Air Canada reaches Manitoba compromise

Air Canada’s announcement of a new MRO centre of excellence in Winnipeg brings an end to nearly four years of potential legal action resulting from the closure of Aveos in 2012 after the airline pulled its contracts from the firm.

The formation of Western Canada Centre of Excellence, boosting the local economy through 150 new maintenance jobs by 2017, will also see Air Canada bring three of its suppliers to set up in the region – Hope Aero Propeller & Components, Airbase Services and Cargojet Airways. Air Canada is also encouraging Manitoba-based suppliers to bid for work, with the carrier specifically highlighting component opportunities on future aircraft entering its fleet.

The fact that the new facility looks to have brought an end to any possible legal proceedings between the airline and Manitoba is also sure to have garnered a sigh of relief from Air Canada. It follows a similar scenario recently, when the Quebec state government – which originally led the lawsuit against Air Canada – withdrew its action after the airline signed a letter of intent for 75 CS300 aircraft with Montreal-headquartered Bombardier.

One of the terms of that deal was Air Canada agreeing to conduct heavy maintenance work on aircraft in Quebec for a minimum of 20 years from 2019, with other MRO activities continuing in other Canadian provinces along with locations in the South East Asia and the Middle East.

Yet while Monday’s compromise with Manitoba has been welcomed by many, some of the affected parties from the still recent Aveos fallout have been less enthusiastic about the deal.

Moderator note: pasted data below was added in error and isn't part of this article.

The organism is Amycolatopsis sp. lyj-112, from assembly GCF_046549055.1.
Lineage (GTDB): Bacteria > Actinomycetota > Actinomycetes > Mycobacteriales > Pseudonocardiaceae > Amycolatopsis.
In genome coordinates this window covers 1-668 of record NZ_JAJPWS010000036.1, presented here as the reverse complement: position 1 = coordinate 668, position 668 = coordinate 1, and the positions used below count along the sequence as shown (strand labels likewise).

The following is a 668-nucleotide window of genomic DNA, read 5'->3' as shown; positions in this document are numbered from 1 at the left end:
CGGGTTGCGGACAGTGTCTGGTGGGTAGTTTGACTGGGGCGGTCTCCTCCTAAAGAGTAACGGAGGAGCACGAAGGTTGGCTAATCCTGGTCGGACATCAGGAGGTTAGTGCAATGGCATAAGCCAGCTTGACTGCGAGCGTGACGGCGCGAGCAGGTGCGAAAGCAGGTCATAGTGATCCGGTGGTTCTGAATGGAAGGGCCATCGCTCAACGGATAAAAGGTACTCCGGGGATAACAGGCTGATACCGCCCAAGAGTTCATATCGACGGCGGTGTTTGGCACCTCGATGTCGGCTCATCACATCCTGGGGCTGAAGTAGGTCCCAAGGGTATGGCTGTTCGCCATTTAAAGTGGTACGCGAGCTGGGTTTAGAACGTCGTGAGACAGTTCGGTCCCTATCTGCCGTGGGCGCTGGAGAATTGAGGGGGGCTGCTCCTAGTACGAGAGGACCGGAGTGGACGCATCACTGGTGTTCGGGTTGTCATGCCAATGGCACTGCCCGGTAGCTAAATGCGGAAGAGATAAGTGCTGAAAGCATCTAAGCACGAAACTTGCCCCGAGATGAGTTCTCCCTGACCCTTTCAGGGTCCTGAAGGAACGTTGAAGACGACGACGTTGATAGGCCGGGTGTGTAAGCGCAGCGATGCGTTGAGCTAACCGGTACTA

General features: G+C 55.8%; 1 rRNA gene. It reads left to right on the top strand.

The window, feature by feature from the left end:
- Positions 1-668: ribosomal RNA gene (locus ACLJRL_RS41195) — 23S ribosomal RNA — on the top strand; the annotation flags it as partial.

Mike Maskell, a former Aveos aircraft maintenance engineer, told Winnipeg radio station CJOB of his shock that Manitoba had entered into a deal that he speculated could see “low paying jobs come into Winnipeg in place of what had been here.”

There is also the caveat of the Quebec Federation of Labour, which last Friday (March 11), filed a request seeking a permanent injunction which if successful, would effectively force Air Canada to conduct all heavy maintenance operations in the country.

Perhaps the cynicism of Mr Maskell is understandable given he was one of up to 2600 staff that lost jobs at sites in Winnipeg, Montreal and Ontario, many of which were outsourced to subsidiary Aeroman, which operates in the low-cost labour market of El Salvador.

But given the recent travails of Canadian aviation, perhaps best highlighted by the problems of the CSeries, new MRO jobs like the ones being created in Winnipeg will always be welcome.

And while not at the same levels of the Aveos days, it’ll nevertheless provide a much needed shot in the arm in the near-term.

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